The Lord Mayor of Essen, Thomas Kufen, is pleased about another Honorary Consulate in Essen and received Prof. Dr. Erhard Meyer-Galow, the new Honorary Consul of the Kingdom of Bhutan. He is responsible for the Federal States of Bremen, Hamburg, Hessen, Mecklenburg-Vorpommern, Lower Saxony, North Rhine-Westphalia and Schleswig-Holstein and has his office in the ChorForum.
On November 25, 2020, the Kingdom of Bhutan and Germany established diplomatic relations with each other. This is a rare event: the Kingdom of Bhutan has had relations with only 52 states and international organizations.
Friendly relations between the Kingdom of Bhutan and Germany have continued to deepen in recent years. With the establishment of diplomatic relations, the cooperation is to be intensified even further. Therefore, another honorary consulate has now been opened.
Meyer-Galow has been actively providing development aid to Bhutan, which is still one of the poorest countries in the world, for 25 years. With Pro Bhutan e.V. he supports humanitarian projects such as the construction of the hospital in Punakha, the school for the blind in Khaling and the school for hearing-impaired children in Drukgyel.
Bhutan has 770,000 inhabitants and is the size of Switzerland.
Now, what can we learn from Bhutan and how is the concept of "Gross National Happiness", which has been the talk of the world since 1979, to be understood.
When asked by a journalist about the Gross National Product of Bhutan, the then King H.M. Jigme Singye Wangchuck replied that Gross National Happiness is more important than Gross National Product.
The idea is not new. As early as the 17th century, the happiness of the people was defined as the goal of development and politics in Bhutan. From the country's legal code of 1629 comes the quote, "If the government cannot create happiness for its people, then there is no reason for the government to exist."
When the constitutional monarchy was established in 2008, it enshrined happiness as a government mandate in the constitution (Article 9 (2): "The State shall strive to promote those conditions that will enable the pursuit of Gross National Happiness.”
And this is new worldwide.
The Gross National Happiness Commission makes sure that all decisions taken by the state comply with this mandate.
There is a lot of talk and writing about the Bhutanese happiness. Only recently, Finland was again named the happiest country in the world. Bhutan has never declared that there are living there happiest people in the world. 2010 41% said they are happy. 2015 they increased to 43,4%. But Happiness is the aim of the King and the Government. Well, what is so special about happiness in Bhutan?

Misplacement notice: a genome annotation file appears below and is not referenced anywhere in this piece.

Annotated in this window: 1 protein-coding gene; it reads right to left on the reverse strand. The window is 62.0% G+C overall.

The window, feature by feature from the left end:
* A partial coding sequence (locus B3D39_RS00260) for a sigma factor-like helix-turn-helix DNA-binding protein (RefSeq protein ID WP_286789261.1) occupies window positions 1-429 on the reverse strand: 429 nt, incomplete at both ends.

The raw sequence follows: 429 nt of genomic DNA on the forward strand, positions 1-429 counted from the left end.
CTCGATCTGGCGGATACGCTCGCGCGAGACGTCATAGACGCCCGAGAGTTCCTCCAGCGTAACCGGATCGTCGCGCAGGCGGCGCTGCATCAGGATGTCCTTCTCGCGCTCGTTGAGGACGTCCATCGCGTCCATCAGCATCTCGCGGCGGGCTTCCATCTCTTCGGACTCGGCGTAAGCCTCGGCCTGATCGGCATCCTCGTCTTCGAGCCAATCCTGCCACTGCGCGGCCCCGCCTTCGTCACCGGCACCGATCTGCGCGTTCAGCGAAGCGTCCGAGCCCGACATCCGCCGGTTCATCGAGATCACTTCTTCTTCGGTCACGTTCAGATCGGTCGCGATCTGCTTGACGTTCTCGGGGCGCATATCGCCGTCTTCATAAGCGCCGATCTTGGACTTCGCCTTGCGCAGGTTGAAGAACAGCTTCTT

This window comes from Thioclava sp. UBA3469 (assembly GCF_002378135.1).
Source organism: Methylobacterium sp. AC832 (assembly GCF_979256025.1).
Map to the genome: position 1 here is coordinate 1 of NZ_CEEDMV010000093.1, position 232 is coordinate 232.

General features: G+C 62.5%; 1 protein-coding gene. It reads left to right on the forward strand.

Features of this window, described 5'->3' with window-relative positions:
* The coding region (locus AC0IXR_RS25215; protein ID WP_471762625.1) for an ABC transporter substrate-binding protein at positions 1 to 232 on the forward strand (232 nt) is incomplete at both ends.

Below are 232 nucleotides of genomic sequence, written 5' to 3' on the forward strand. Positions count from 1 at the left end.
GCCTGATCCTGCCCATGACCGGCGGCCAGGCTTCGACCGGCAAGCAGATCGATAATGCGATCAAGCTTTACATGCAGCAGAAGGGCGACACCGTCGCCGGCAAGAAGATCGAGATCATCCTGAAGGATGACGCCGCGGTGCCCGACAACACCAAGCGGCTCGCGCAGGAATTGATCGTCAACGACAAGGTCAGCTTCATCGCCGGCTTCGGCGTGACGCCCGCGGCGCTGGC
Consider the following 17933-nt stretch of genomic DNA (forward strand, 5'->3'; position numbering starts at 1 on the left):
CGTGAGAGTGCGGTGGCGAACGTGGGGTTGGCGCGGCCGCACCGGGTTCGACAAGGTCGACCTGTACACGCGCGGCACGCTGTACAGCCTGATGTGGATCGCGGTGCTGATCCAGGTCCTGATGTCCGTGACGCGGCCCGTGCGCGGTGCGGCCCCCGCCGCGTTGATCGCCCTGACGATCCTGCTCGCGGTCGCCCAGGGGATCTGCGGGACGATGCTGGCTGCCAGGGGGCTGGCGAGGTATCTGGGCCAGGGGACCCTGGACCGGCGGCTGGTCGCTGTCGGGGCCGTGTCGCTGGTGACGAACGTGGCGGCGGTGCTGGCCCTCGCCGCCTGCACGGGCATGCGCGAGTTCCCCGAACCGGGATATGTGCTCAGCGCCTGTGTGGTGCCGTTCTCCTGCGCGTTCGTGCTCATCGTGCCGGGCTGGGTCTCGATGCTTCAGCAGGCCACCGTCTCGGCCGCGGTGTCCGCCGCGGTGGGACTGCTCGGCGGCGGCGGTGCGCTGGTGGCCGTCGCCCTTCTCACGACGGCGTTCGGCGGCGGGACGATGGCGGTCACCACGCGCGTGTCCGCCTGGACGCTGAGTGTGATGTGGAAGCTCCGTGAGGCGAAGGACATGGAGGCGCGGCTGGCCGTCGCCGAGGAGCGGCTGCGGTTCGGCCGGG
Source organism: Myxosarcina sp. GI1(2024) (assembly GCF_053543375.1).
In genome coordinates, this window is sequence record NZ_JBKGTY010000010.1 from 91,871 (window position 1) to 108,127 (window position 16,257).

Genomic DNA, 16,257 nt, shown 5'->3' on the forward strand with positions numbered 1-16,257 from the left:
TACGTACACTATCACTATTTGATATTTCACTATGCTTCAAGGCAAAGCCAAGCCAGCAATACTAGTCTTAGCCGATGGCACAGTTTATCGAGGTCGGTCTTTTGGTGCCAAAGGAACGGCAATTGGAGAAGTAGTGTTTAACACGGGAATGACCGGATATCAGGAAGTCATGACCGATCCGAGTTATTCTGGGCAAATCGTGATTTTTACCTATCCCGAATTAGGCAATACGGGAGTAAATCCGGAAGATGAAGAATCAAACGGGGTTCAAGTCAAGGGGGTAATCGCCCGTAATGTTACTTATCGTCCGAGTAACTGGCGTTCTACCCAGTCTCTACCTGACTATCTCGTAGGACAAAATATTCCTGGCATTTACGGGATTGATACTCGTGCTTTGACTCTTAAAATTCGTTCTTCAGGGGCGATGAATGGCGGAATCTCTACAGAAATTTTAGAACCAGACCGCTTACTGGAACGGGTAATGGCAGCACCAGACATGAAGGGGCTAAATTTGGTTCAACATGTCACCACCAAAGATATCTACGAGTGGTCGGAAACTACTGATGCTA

Meyer-Galow: "It is holistic and multidimensional, not only subjective well-being and happiness of the individual, who is only concerned for and with himself. The Pursuit of Happiness is collective. In Bhutan, it is firmly believed that successful development of society is only possible when material and spiritual content can develop side by side as equals, complementing and reinforcing each other."
Meyer-Galow continued, "For the West, this definition is actually not new. We have just forgotten it. Bhutan now reminds us. In ancient Greece, happiness had two meanings: on the one hand, hedonistic happiness, that is, seeing private happiness in the lasting fulfillment of physical and psychological pleasure, and on the other hand, eudaimonistic happiness, that is, the inner happiness that results from seeking and striving for what is objectively good, right, and meaningful, and that manifests itself as wisdom and compassion. We have landed in the epoch of modernity in hedonism and do not realize that all our suffering has its cause in this one-sidedness."
The Gross National Happiness Commision makes sure that all decisions are in line with the state's mission. The current Prime Minister Lotay Tshering sums it up: "If a government policy does not serve national happiness, it is simply not approved."
For the current King, H.M Jigme Khesar Namgyel Wangchuck, the holistic understanding of happiness is a prerequisite for peace in the lives of individuals and for peace in the world: "There cannot be enduring peace, prosperity, equality and brotherhood in this world if our aims are so separate and divergent, if we do not accept that in the end we are people, all alike, sharing the Earth among ourselves and also with other sentient beings, all of whom have an equal role and stake in the state of this planet and its players." .
In times of Ukraine war, this realization is especially timely. Therefore, we can all learn from Bhutan.